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Adding a second ski to the quiver for powder/crud

post #1 of 29
Thread Starter 
I currently have a set of forgettable all-mountain skis that are adequate, but now have a real job and would like to add a second pair with more float. I live in CA and do most skiing here, but try to get out to the Rockies and beyond a couple of times a year. I do a lot of off-piste and pretty much all of my friends are snowboarders, so I'm jealous of the extra float they get in powder and crud, and the lighter weight they carry hiking. I can't always pick my days, because I live on the coast, so I'm leaning away from the really fat boards. But on the other hand, I already have an all-mountain set, and would like to get more into backcountry/touring. No interest in park aside from the occasional funbox or tabletop while watching my crazier aquaintences hit the big stuff.

So, enough background. I'm 6'2", 210 lbs., expert (20+ years experience, former patroller). I've been looking especially at the Volkl Gotama and Mantra, but am open to other suggestions (if there's some Gotama vs. Mantra thread in the archives somewhere, point me to it). Are the 193's too big for me? I also need advice on bindings. Thanks for any help.
post #2 of 29
Here's a couple links to threads.

http://forums.epicski.com/showthread.php?t=66512

http://forums.epicski.com/showthread.php?t=44130

FYI there is a Google search of the forums box at the top of each page.
post #3 of 29
6'2" 210#, former patroller skiing in CA? a 190ish ski is what you should be looking at... but there is no 193cm Gotama or Mantra. It's a 190cm Gotama or 191cm Mantra. The Mantra is 'racier' feeling, it has an edgier feel and can rail turns, the Gotama is more free spirited, it feels light and quick and it skarves and smears better than the Mantra, it also gets deflected a bit in heavy chop.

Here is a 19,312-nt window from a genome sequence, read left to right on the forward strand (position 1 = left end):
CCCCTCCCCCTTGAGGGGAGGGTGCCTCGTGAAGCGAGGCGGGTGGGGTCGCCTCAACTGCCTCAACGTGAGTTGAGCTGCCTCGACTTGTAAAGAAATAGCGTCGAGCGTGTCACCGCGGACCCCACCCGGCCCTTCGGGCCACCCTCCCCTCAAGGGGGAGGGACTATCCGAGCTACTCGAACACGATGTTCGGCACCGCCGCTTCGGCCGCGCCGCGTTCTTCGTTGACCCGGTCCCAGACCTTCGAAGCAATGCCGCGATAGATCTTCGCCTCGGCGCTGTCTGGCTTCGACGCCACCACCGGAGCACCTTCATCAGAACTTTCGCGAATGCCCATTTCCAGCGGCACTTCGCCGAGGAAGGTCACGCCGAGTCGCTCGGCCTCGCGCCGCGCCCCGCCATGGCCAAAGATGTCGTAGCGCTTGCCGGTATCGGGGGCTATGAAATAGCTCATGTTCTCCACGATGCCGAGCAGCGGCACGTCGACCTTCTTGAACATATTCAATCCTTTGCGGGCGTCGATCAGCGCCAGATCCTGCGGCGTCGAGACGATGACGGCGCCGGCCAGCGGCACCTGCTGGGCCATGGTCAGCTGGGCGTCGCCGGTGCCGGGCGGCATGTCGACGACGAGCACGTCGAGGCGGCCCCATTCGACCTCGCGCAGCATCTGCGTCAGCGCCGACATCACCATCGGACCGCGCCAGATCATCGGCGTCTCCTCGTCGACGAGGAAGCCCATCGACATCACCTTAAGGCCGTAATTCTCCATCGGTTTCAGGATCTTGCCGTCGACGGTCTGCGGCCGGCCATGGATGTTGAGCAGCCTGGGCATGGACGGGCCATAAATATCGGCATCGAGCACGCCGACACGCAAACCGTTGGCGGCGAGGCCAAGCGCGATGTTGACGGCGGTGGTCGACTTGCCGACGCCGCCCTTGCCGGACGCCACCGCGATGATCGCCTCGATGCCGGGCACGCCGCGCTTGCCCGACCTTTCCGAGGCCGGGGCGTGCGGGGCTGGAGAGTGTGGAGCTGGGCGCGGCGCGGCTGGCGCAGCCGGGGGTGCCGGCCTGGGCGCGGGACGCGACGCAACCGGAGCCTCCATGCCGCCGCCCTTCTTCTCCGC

Do you want a 'Big Mid-Fat' (Mantra) a ski that does just about everything well but nothing exceptionally or a 'Versatile fat Ski' (Gotama) a wide ski that can handle a bit of everything. It sounds like a subtle difference but they are very different skis.

Maybe, call me crazy, but maybe, you should decide on what characteristics you want before picking a brand.
post #4 of 29
Quote:
Originally Posted by quadraphonics View Post
get out to the Rockies and beyond a couple of times a year.
Quote:
Originally Posted by quadraphonics View Post
I can't always pick my days, because I live on the coast

Keep your skis for all mnt use and just rent something for the days when you need a fat ski. For the hassle of traveling with more skis, tuning them, mounting them, maybe not liking them etc, for the $40 a day rental, I'd do that.

Then if you find a pair that you love buy em, or find a pair that are OK at a smoking deal get them.

If you do buy volkl listen to what has been said
post #5 of 29
Thread Starter 
Thanks for the inputs. I am kind of on the fence about exactly what performance point I'm looking for, having never owned two working pairs of skis simultaneously. I've read the other threads, and am leaning more towards the Gotama (of the two skis I've mentioned). Again, I'm open to other brands, but haven't heard a whole lot of suggestions to date...
post #6 of 29
Quote:
Originally Posted by quadraphonics View Post
but try to get out to the Rockies and beyond a couple of times a year.
What is beyond the rockies? the alps?
post #7 of 29
Quote:
Originally Posted by PhilT View Post
What is beyond the rockies? the alps?
From the East it would be where you ski or the Sierras
post #8 of 29
Quote:
Originally Posted by GarryZ View Post
From the East it would be where you ski or the Sierras
Quote:
Originally Posted by quadraphonics
I live in CA and do most skiing here,
......
post #9 of 29
Quote:
Originally Posted by PhilT View Post
......
ok. Alps.
post #10 of 29
Quote:
Originally Posted by PhilT View Post
......
East coast ? Go north and seek your snow.
post #11 of 29
post #12 of 29
I like what has been said on the Mantra/Gotama.

But, If you are looking for float (compared to a snowboard) and already have a all-mtn ski, maybe looking at the fatter Katana would be good idea.

111mm is not really that fat anymore with 100mm skis being call allmtn.
post #13 of 29
Thread Starter 
I did actually get to Chamonix this season, but that was sort of a fluke. I was thinking more of stuff like Montana and western Canada...

Any advice on good bindings to go with this style of ski? I haven't seen much on that topic in other threads, and am not up on the latest bindings.